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American Shipper

No Daylight for Lighthizer

Nomination for USTR remains bottled up in the Senate Finance Committee after vote postponed

   Senate consideration of Robert Lighthizer to be U.S. Trade Representative has been delayed until Congress returns from a two week recess, leaving President Trump without one of his key advisors on trade policy as he looks to reorient economic relations with Mexico, Canada, China and other nations.
   The Finance Committee was scheduled to vote Thursday morning on his nomination and pass the recommendation to the full Senate for confirmation, but Chairman Orrin Hatch, R-Utah, announced not enough Committee members were present to reach a quorum because of scheduling conflicts. He expressed hope the nomination would move forward soon after the Senate returns from its break April 24.
   Lighthizer, who once served as a deputy trade representative under President Ronald Reagan and has had a long career representing U.S. steel companies pursuing remedies for trade violations by foreign competitors, is being held up because he once represented the government of Brazil in a private trade dispute with U.S. companies.
   Under law, anyone who represented a foreign government in a trade dispute or negotiation is ineligible to be the U.S. Trade Representative, although whether the standard applies to cases not involving the U.S. government is open to debate. Lighthizer needs a waiver from Congress to get by the current requirement and has support on both sides of the aisle.
   But Democrats are using their leverage at the moment to try and force Republicans to agree to unrelated legislation that would protect retired coal miners who are in danger of losing retirement and healthcare benefits if an industry pension plan goes under.
   Finance Committee leaders are working to address Democrats concerns and Sen. Ron Wyden, D-Ore., said he is “confident that we can find a way to have a bipartisan mark up of Mr. Lighthizer.”

Republicans could try to pass a waiver without Democrats if they have enough votes and Hill observers say the likely vehicle for a floor vote would be to attach it to a continuing resolution.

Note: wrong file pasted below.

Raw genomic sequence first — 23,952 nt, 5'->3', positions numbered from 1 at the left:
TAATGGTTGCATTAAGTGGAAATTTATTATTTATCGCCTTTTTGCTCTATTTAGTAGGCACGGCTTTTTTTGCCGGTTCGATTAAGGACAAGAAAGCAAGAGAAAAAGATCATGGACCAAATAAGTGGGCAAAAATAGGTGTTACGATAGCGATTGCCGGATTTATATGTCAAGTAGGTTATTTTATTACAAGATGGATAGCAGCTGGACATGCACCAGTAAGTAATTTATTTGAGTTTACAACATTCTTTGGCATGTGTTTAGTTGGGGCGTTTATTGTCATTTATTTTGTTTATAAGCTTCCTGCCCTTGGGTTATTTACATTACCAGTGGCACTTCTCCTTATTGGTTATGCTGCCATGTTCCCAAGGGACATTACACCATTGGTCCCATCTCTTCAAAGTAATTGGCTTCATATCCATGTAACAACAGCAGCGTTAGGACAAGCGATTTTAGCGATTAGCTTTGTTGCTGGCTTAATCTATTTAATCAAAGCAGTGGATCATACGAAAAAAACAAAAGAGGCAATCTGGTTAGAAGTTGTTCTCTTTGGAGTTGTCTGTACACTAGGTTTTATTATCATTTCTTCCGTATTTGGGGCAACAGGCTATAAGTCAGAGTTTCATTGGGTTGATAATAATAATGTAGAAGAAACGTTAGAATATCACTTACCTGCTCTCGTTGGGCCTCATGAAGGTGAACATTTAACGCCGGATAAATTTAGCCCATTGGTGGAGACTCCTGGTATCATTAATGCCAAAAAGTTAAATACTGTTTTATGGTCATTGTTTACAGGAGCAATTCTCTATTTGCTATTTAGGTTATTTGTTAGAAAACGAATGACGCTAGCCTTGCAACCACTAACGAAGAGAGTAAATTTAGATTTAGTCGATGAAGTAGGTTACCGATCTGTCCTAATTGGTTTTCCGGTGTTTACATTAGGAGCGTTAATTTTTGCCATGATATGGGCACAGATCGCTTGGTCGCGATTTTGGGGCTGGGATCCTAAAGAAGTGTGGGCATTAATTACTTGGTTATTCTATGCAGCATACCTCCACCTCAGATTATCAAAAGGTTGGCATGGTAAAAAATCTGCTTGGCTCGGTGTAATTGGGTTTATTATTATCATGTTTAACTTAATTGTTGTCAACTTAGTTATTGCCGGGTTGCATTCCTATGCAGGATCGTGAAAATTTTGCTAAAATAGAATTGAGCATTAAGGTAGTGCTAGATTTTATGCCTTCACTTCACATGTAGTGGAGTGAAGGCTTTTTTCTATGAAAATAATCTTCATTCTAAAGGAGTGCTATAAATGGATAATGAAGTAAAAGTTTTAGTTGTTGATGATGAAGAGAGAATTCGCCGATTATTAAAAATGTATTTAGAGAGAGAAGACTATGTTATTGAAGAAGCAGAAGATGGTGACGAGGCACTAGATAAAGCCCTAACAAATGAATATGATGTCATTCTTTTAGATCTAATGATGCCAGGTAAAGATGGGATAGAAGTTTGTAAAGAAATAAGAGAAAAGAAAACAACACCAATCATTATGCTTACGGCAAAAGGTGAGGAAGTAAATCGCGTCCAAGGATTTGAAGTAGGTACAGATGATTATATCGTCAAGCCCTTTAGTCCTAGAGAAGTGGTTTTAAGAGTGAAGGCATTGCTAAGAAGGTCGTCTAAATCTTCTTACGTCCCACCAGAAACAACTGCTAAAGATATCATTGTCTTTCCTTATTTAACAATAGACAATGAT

Republicans could try to pass a waiver without Democrats if they have enough votes and Hill observers say the likely vehicle for a floor vote would be to attach it to a continuing resolution that Congress must vote on later this month to fund the government through the remainder of the fiscal year, which ends Sept. 30.
   A continuing resolution is necessary for departments and agencies to continue operating because Congress didn’t pass full-year annual appropriations bills for the executive branch. A “CR” provides legal authority for agencies to obligate more money, with funding provided at prior-year levels without any adjustments. Congressional leaders are trying to finish the appropriations bills for the remainder of the year before the government runs out of money on April 28, but the tight legislative schedule makes it more likely they will have to resort to a continuing resolution.
   “Bob Lighthizer has the experience and institutional knowledge necessary to serve as the next USTR,” Hatch said in remarks before the Finance Committee began an IRS oversight hearing. “In order to ensure congressional input on trade agreements that protect intellectual property rights, benefit American families and businesses and promote U.S. global competitiveness, we must have a USTR in place. Mr. Lighthizer’s nomination has been subject to unprecedented delay and unrelated demands for far too long, and we cannot afford to have this crucial position void of leadership any longer.
   “Throughout his confirmation hearing he demonstrated a clear vision and dedication to advancing a strong trade agenda, which many of my Democratic colleagues praised. It is my hope my Democratic colleagues remove their unrelated demands and work with us to advance his nomination through the Committee for full Senate consideration.”
   Others believe that Lighthizer has been overly litigious in using trade laws to protect American companies from import competition and would drive a wedge between the United States and its allies.
   “His many years of litigation on behalf of the American steel industry have damaged relations with trade partners, in addition to forcing U.S. firms and consumers to pay higher prices,” Marc Scribner, a senior fellow at the Competitive Enterprise Institute, a free market public policy think tank, said in a statement. “The Office of U.S. Trade Representative should lead the way in promoting strong, unfettered trade relationships vital for the future of the U.S. and global economies. Businesses depend on trade to deliver the best products and prices to consumers, which leads to job creation and economic growth. Mr. Lighthizer’s protectionist trade beliefs and positions put those gains from trade at risk. For these reasons, CEI opposes his appointment to USTR.”

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